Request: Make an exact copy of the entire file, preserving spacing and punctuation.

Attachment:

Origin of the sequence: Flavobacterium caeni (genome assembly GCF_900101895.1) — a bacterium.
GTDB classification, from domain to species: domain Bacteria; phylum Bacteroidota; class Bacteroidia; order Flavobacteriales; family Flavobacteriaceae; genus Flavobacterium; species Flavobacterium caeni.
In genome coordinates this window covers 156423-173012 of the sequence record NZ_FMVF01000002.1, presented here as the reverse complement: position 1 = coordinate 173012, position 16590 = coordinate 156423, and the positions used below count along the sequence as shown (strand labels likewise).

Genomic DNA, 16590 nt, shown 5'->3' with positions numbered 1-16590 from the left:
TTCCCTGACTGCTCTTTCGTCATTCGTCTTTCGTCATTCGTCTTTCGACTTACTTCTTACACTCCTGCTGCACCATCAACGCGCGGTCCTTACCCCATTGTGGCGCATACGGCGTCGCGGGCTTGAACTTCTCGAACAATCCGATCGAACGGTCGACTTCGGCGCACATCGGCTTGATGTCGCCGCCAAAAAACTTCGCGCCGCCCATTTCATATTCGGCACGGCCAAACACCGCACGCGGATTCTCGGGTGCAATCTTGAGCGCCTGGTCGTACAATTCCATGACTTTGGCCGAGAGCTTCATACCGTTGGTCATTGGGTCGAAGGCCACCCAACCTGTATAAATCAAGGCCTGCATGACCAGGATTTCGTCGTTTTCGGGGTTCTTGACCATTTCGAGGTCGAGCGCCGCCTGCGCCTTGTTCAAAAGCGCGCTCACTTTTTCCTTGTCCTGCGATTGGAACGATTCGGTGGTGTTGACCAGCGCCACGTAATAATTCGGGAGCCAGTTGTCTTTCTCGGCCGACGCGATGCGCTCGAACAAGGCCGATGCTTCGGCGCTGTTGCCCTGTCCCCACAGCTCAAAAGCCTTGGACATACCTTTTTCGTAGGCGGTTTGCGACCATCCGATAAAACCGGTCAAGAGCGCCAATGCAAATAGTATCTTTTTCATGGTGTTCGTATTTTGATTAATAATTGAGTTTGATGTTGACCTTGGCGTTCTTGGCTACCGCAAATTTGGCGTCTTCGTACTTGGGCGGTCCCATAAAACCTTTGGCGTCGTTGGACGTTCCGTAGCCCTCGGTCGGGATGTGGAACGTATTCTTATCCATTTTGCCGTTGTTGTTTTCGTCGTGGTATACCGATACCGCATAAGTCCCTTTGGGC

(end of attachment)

Origin of the sequence: Flavobacterium caeni (genome assembly GCF_900101895.1) — a bacterium.
GTDB classification, from domain to species: domain Bacteria; phylum Bacteroidota; class Bacteroidia; order Flavobacteriales; family Flavobacteriaceae; genus Flavobacterium; species Flavobacterium caeni.
In genome coordinates this window covers 156423-173012 of the sequence record NZ_FMVF01000002.1, presented here as the reverse complement: position 1 = coordinate 173012, position 16590 = coordinate 156423, and the positions used below count along the sequence as shown (strand labels likewise).

Genomic DNA, 16590 nt, shown 5'->3' with positions numbered 1-16590 from the left:
TTCCCTGACTGCTCTTTCGTCATTCGTCTTTCGTCATTCGTCTTTCGACTTACTTCTTACACTCCTGCTGCACCATCAACGCGCGGTCCTTACCCCATTGTGGCGCATACGGCGTCGCGGGCTTGAACTTCTCGAACAATCCGATCGAACGGTCGACTTCGGCGCACATCGGCTTGATGTCGCCGCCAAAAAACTTCGCGCCGCCCATTTCATATTCGGCACGGCCAAACACCGCACGCGGATTCTCGGGTGCAATCTTGAGCGCCTGGTCGTACAATTCCATGACTTTGGCCGAGAGCTTCATACCGTTGGTCATTGGGTCGAAGGCCACCCAACCTGTATAAATCAAGGCCTGCATGACCAGGATTTCGTCGTTTTCGGGGTTCTTGACCATTTCGAGGTCGAGCGCCGCCTGCGCCTTGTTCAAAAGCGCGCTCACTTTTTCCTTGTCCTGCGATTGGAACGATTCGGTGGTGTTGACCAGCGCCACGTAATAATTCGGGAGCCAGTTGTCTTTCTCGGCCGACGCGATGCGCTCGAACAAGGCCGATGCTTCGGCGCTGTTGCCCTGTCCCCACAGCTCAAAAGCCTTGGACATACCTTTTTCGTAGGCGGTTTGCGACCATCCGATAAAACCGGTCAAGAGCGCCAATGCAAATAGTATCTTTTTCATGGTGTTCGTATTTTGATTAATAATTGAGTTTGATGTTGACCTTGGCGTTCTTGGCTACCGCAAATTTGGCGTCTTCGTACTTGGGCGGTCCCATAAAACCTTTGGCGTCGTTGGACGTTCCGTAGCCCTCGGTCGGGATGTGGAACGTATTCTTATCCATTTTGCCGTTGTTGTTTTCGTCGTGGTATACCGATACCGCATAAGTCCCTTTGGGC